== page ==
Back Button Focus | How to be BFF with BBF

You hear about it in photography groups and forums all the time...back button focus. What the heck is it and why in the world do people talk about it like it is the greatest thing of all time? 

I had a hard time wrapping my head around it when I first encountered BBF speak. I kind of sort of maybe understood, but I didn't really "get it". Despite not fully understanding the benefits, I jumped in and started using it and haven't looked back. 

Now-a-days, I understand much more about WHY people (including myself) like it so much and am hoping I can de-mystify the subject a little bit for you as well!! 

how to use back button focus


In the absolute simplest of descriptions, you use a button on the back of your camera (instead of the shutter button) to focus on your subject. 

With most DSLR's right out of the box the shutter button will control two things: the focusing mechanism as well as firing the actual shutter in order to take the photo. 

When you depress the shutter button halfway, the camera will search to find focus based on what focus point you have activated, and then if you continue to depress the button the shutter will fire and the camera will take a photo. 

Setting up your camera to use back button focus means that you separate those two functions into two different buttons. The shutter button will only fire the shot and a button on the back of your camera will attempt to find focus when you press it. 



The easiest way to describe the benefits is through a couple of different examples. 

Example 1: no need to refocus

Let's say you are photographing a dark wedding reception and you are having trouble achieving focus in order to take your shots. You are pressing the shutter halfway, but the camera is hunting and hunting for focus and is having trouble locking due to the low ambient light available. The shutter WILL NOT fire unless focus is achieved meaning you could be missing key shots because your camera will not find focus. 

If you use back button focus however, you can go into a better lit area, stand a certain distance away from a subject you can focus on (lets say 4-5 feet), grab focus and then go back into that dimly lit reception, don't press the focus button and take all the shots you want (as long as you are standing about the same distance from the subject). You don't have to worry about the camera hunting for focus again. The shutter will continue to fire because the camera has already locked in a focus distance. As long as you are 4-5 feet from a subject, your depth of field will remain the same and whatever subjects are that far away from you will be in focus. 

Example 2: focus will stay locked

Have you ever been shooting something and then all of a sudden something else comes in front of the lens? When you press the shutter again to take the shot your camera will attempt to focus on whatever that is, instead of the intended subject and you could potentially lose a shot since you will have to attempt to focus again on what your original subject was.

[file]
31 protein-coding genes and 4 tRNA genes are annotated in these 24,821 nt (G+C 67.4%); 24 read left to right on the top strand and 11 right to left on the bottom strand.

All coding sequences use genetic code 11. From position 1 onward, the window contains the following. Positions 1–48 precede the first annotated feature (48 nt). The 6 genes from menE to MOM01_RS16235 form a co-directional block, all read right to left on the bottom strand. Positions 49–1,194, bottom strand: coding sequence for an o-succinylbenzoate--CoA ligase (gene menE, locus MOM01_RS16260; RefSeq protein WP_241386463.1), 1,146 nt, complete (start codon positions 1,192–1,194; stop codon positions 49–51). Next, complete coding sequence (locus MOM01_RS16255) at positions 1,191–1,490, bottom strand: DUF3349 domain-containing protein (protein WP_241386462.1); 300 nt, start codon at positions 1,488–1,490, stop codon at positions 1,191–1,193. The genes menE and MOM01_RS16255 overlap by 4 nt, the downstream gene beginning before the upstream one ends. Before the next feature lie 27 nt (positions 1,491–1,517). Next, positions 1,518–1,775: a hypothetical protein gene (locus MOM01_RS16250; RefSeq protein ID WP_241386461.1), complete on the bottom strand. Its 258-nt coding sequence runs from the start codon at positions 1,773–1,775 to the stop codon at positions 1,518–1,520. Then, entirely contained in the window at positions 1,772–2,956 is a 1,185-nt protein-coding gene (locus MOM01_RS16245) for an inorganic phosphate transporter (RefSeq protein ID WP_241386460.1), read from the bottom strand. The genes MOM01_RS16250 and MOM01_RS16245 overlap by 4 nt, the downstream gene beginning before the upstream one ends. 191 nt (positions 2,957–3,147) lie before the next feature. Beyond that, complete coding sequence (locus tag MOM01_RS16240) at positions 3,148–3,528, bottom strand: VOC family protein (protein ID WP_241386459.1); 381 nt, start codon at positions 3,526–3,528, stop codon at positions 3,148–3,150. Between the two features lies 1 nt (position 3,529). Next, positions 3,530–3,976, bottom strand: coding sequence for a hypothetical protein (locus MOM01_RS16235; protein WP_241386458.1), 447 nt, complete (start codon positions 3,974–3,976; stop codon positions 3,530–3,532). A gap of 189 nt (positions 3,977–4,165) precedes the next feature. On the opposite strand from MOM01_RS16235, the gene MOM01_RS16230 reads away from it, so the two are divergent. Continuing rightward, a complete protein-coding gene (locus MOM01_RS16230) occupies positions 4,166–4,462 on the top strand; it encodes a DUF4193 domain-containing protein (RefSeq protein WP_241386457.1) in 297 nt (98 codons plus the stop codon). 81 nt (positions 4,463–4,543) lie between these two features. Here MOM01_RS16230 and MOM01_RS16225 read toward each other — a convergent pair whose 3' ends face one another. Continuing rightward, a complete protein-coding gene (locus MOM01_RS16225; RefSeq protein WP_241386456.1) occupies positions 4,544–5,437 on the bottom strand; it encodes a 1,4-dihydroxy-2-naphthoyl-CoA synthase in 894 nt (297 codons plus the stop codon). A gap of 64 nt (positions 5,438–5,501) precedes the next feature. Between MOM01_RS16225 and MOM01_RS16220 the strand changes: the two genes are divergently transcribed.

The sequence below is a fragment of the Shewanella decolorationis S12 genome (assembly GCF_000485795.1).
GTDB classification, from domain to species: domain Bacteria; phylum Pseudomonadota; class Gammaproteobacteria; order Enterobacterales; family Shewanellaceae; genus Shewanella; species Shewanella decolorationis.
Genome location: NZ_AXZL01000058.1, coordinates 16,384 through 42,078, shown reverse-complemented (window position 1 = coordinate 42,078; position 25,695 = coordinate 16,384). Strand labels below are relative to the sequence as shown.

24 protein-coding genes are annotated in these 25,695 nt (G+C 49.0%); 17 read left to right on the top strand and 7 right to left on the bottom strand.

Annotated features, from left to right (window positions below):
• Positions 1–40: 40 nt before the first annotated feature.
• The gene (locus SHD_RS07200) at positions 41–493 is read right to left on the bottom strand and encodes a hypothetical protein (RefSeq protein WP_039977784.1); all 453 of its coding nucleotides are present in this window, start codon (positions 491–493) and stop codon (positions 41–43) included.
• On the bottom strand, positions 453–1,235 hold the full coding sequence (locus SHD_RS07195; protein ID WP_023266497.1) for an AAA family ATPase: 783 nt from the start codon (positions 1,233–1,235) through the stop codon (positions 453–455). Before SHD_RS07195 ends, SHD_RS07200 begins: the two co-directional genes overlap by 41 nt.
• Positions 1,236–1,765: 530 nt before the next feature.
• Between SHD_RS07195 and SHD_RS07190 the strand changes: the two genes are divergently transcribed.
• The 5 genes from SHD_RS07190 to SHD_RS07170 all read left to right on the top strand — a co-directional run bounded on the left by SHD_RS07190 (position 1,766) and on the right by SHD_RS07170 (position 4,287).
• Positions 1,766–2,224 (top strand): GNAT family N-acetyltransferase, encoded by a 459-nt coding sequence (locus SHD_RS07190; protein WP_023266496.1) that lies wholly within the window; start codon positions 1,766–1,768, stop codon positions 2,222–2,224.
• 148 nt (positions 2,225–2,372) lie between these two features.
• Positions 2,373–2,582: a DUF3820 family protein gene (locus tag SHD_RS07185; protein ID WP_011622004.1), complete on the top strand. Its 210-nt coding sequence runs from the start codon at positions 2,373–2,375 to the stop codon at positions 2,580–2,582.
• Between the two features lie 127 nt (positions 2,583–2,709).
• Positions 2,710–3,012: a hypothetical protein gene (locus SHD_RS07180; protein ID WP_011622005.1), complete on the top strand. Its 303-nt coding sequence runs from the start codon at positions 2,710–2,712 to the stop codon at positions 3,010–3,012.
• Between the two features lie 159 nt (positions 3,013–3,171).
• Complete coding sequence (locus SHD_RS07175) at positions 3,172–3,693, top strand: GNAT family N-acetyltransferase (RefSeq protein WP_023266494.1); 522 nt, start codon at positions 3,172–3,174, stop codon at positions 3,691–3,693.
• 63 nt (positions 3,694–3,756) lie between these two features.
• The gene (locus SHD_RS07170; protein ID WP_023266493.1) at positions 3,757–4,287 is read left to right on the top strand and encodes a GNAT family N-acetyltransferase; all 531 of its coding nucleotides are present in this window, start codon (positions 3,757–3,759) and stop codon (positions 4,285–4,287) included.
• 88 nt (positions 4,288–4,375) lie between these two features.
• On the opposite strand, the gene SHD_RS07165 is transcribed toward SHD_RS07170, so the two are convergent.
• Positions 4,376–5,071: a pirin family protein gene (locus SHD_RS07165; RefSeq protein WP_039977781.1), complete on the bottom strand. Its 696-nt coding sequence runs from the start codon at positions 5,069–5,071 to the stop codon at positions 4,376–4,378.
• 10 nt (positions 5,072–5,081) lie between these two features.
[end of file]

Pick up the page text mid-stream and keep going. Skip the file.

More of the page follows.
If you use back button focus, the focus will remain locked on your subject despite other things getting in the way. Since you won't have to attempt to get focus AGAIN once the photobombing object gets out of the way, you can simply depress the shutter to take the shot instead of having to find focus again. 

Example 3: shutter will fire

Since achieving focus is no longer a function of the shutter button, you will be able to fire the shutter and take a shot whether you have achieved focus or not. 

This can benefit you in a few different ways. You can get creative with some shots and artistically have nothing in perfect focus in the shot. You can grab certain emotions or moments that may not be perfectly focused but if you had waited to grab that perfect focus you might have missed them all together because the shutter wouldn't fire. 

Example 4: tracking your subject

If you are shooting a moving subject, say a bride and groom walking down the aisle towards you, back button focus is awesome. As long as your camera is in AI Servo (for Canon) you can just hold down the back button and the camera will continue to track your subject and maintain focus. You can keep pressing the shutter button and your shots will still be in focus as long as you hold down that button on the back at the same time. Brilliant!



Here are the instructions for Canon 5d Mark iii and Canon 6d. Nikon users, you'll need to do some googling (and maybe some purchasing of new Canon gear?) Just kidding!! ;-)

For a Canon Mark iii

Step 1: Go to your Custom Controls
Step 2: Select the shutter button and change it to "metering start" 
Step 3: Select either the AF-ON button OR the * button (your choice really) and change it to "metering and AF start" 

For a Canon 6d

If I remember correctly with the 6d, out of the box either the AF-ON or * button is already programmed to focus, but the shutter still will be set to do BOTH metering and focus, so you will still need to change that to metering start ONLY. 

Step 1: Go to your Custom Function III : Operation/Other- click set
Step 2: Scroll until you get to 5 which is Custom Controls
Step 2: Select the shutter button and change it to "metering start" 
Step 3: Select either the AF-ON button OR the * button (your choice really) and change it to "metering and AF start" (if it is not already set at that)